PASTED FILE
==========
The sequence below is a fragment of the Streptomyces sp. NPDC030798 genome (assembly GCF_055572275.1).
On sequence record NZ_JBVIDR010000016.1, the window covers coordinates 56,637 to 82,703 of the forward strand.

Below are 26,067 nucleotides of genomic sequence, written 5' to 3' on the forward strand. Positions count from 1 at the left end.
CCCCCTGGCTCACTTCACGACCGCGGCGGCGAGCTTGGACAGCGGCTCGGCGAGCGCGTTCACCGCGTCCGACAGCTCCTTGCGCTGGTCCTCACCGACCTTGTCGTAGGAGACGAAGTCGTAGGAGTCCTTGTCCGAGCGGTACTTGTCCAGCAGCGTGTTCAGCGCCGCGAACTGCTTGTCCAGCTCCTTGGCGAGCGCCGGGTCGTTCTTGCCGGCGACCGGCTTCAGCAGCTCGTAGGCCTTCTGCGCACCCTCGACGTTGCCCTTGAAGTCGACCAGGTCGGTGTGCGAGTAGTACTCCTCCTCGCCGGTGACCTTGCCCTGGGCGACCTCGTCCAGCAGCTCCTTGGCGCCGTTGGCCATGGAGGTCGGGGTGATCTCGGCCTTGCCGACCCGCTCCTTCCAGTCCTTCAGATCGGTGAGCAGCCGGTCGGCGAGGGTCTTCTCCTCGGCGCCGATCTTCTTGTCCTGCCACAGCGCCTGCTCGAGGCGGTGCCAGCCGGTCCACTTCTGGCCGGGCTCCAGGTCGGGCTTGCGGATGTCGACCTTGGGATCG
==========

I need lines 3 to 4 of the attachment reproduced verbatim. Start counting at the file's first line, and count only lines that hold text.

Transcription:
Below are 26,067 nucleotides of genomic sequence, written 5' to 3' on the forward strand. Positions count from 1 at the left end.
CCCCCTGGCTCACTTCACGACCGCGGCGGCGAGCTTGGACAGCGGCTCGGCGAGCGCGTTCACCGCGTCCGACAGCTCCTTGCGCTGGTCCTCACCGACCTTGTCGTAGGAGACGAAGTCGTAGGAGTCCTTGTCCGAGCGGTACTTGTCCAGCAGCGTGTTCAGCGCCGCGAACTGCTTGTCCAGCTCCTTGGCGAGCGCCGGGTCGTTCTTGCCGGCGACCGGCTTCAGCAGCTCGTAGGCCTTCTGCGCACCCTCGACGTTGCCCTTGAAGTCGACCAGGTCGGTGTGCGAGTAGTACTCCTCCTCGCCGGTGACCTTGCCCTGGGCGACCTCGTCCAGCAGCTCCTTGGCGCCGTTGGCCATGGAGGTCGGGGTGATCTCGGCCTTGCCGACCCGCTCCTTCCAGTCCTTCAGATCGGTGAGCAGCCGGTCGGCGAGGGTCTTCTCCTCGGCGCCGATCTTCTTGTCCTGCCACAGCGCCTGCTCGAGGCGGTGCCAGCCGGTCCACTTCTGGCCGGGCTCCAGGTCGGGCTTGCGGATGTCGACCTTGGGATCG